EU court finds former France PM breached obligations while European Commissioner

[JURIST] The European Court of Justice [official website] Tuesday found former French prime minister Edith Cresson [BBC profile] breached the obligations of her office [press release, PDF] by indulging in favoritism and abuse of office when she served as a European Commissioner in the 1990s. The European Commission [official website] referred Cresson's case [JURIST report] to the court in 2004. The Court found that Cresson twice appointed a close friend as a visiting scientist because Commission rules barred him from serving as a member of Cresson's office based on his age. In his role as a visiting scientist, Rene Berthelot actually performed the functions of a personal advisor. In addition, Berthelot's two appointments as visiting scientist lasted over two years, while the Commission allows visiting scientists to serve for a maximum of one year. The full court ruled [opinion text] that:

Having regard to her personal involvement in that appointment, since it took place at her express request, after she had been informed that she could not recruit Mr Berthelot to her Cabinet, Mrs Cresson must be held responsible for that appointment and for the circumvention of the rules which it involved. She cannot extricate herself from her responsibility by taking refuge behind the authority to appoint granted by the administration since at no time did she express any concern that the responsible departments should observe the purpose of the applicable rules, even by questioning them on the matter or issuing recommendations to that effect.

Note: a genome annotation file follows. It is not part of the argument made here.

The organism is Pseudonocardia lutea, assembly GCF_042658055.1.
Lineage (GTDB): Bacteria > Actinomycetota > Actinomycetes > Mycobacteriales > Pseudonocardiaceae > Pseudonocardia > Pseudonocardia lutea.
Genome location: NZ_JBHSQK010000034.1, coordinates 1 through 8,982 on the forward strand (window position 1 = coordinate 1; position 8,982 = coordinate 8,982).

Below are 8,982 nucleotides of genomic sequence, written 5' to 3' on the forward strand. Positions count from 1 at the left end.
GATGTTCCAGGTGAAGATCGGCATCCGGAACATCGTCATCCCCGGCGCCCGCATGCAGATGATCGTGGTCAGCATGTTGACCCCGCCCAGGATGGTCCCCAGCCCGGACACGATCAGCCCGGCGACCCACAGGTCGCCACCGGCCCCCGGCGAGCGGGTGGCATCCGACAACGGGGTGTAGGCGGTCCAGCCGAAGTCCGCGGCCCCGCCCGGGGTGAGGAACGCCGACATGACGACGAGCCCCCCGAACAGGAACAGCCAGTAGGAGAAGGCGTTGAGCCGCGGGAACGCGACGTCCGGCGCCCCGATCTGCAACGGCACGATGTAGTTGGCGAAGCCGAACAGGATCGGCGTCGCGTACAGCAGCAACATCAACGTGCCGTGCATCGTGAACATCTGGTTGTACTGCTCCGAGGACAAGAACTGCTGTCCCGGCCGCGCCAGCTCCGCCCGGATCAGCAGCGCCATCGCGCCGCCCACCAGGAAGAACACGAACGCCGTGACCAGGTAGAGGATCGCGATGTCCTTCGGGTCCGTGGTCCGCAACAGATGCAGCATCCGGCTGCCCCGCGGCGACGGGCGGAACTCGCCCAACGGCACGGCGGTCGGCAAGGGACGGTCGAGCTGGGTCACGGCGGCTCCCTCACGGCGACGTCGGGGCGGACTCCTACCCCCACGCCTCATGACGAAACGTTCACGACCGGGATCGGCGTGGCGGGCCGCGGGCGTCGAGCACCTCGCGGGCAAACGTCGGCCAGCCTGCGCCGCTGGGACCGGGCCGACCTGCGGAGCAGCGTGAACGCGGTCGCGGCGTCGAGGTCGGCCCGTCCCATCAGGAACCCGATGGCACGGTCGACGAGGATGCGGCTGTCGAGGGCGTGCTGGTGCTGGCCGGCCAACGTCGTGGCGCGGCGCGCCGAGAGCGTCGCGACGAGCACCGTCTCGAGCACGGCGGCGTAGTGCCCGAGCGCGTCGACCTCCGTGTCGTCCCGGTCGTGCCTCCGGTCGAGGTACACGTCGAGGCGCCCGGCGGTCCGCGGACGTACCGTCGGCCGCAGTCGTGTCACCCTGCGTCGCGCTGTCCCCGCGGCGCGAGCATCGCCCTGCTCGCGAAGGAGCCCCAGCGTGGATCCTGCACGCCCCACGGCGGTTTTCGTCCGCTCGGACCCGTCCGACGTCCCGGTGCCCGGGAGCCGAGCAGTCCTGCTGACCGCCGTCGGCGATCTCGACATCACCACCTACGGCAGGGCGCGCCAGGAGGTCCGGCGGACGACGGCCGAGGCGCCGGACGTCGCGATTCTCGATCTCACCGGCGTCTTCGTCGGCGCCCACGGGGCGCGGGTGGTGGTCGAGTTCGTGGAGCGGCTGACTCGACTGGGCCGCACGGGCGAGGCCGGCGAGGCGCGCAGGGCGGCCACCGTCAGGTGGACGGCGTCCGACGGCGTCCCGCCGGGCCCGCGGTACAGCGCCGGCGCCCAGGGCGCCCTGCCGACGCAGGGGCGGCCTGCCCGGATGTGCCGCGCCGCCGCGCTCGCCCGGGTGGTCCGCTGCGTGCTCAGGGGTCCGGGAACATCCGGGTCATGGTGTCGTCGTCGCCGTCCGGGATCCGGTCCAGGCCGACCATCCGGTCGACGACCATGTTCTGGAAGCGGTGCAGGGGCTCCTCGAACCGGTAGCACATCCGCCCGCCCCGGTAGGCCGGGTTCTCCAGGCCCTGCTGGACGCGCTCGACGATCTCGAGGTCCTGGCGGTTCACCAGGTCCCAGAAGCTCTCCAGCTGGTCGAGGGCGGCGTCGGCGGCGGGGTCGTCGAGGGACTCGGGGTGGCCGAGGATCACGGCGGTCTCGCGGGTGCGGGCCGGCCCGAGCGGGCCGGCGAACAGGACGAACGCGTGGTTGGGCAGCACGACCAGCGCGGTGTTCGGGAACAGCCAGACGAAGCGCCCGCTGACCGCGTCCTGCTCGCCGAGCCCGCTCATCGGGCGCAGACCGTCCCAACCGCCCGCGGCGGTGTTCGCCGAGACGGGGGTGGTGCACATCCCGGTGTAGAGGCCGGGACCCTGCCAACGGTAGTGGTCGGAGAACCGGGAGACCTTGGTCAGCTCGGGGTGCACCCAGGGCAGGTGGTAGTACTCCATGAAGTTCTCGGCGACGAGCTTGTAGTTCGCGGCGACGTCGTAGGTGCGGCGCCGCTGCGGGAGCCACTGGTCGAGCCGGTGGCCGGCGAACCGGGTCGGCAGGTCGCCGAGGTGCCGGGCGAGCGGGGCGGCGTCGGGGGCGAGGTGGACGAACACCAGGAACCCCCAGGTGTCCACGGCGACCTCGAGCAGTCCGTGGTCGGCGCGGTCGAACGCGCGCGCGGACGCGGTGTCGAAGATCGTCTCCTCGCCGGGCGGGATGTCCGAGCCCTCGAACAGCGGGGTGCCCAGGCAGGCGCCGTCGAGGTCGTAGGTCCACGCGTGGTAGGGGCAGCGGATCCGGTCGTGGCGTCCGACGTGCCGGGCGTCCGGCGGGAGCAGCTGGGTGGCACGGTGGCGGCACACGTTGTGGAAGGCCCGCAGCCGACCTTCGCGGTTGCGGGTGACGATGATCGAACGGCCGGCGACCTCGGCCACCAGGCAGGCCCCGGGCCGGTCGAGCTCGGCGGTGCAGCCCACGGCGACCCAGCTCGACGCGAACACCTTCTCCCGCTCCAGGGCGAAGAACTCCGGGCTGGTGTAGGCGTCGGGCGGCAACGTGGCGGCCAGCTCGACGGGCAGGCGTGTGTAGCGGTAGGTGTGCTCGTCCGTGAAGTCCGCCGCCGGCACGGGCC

Thus, in appointing a close acquaintance, Mr Berthelot, as a visiting scientist, when he was not going to be engaged in the activities associated with that position, in order to allow him to undertake the role of personal adviser in her Cabinet, even though the latter was fully-staffed and, moreover, Mr Berthelot had passed the permitted age-limit for performing that role, Mrs Cresson became liable for a breach of her obligations that is of a certain degree of gravity.
The Court, however, refused to cut Cresson's pension benefits as a penalty, sparking immediate criticism that the EU tolerates abuse of power and lawmakers defrauding European citizens. The Court instead held that the finding of the breach itself constituted an appropriate sanction. AFP has more.

 

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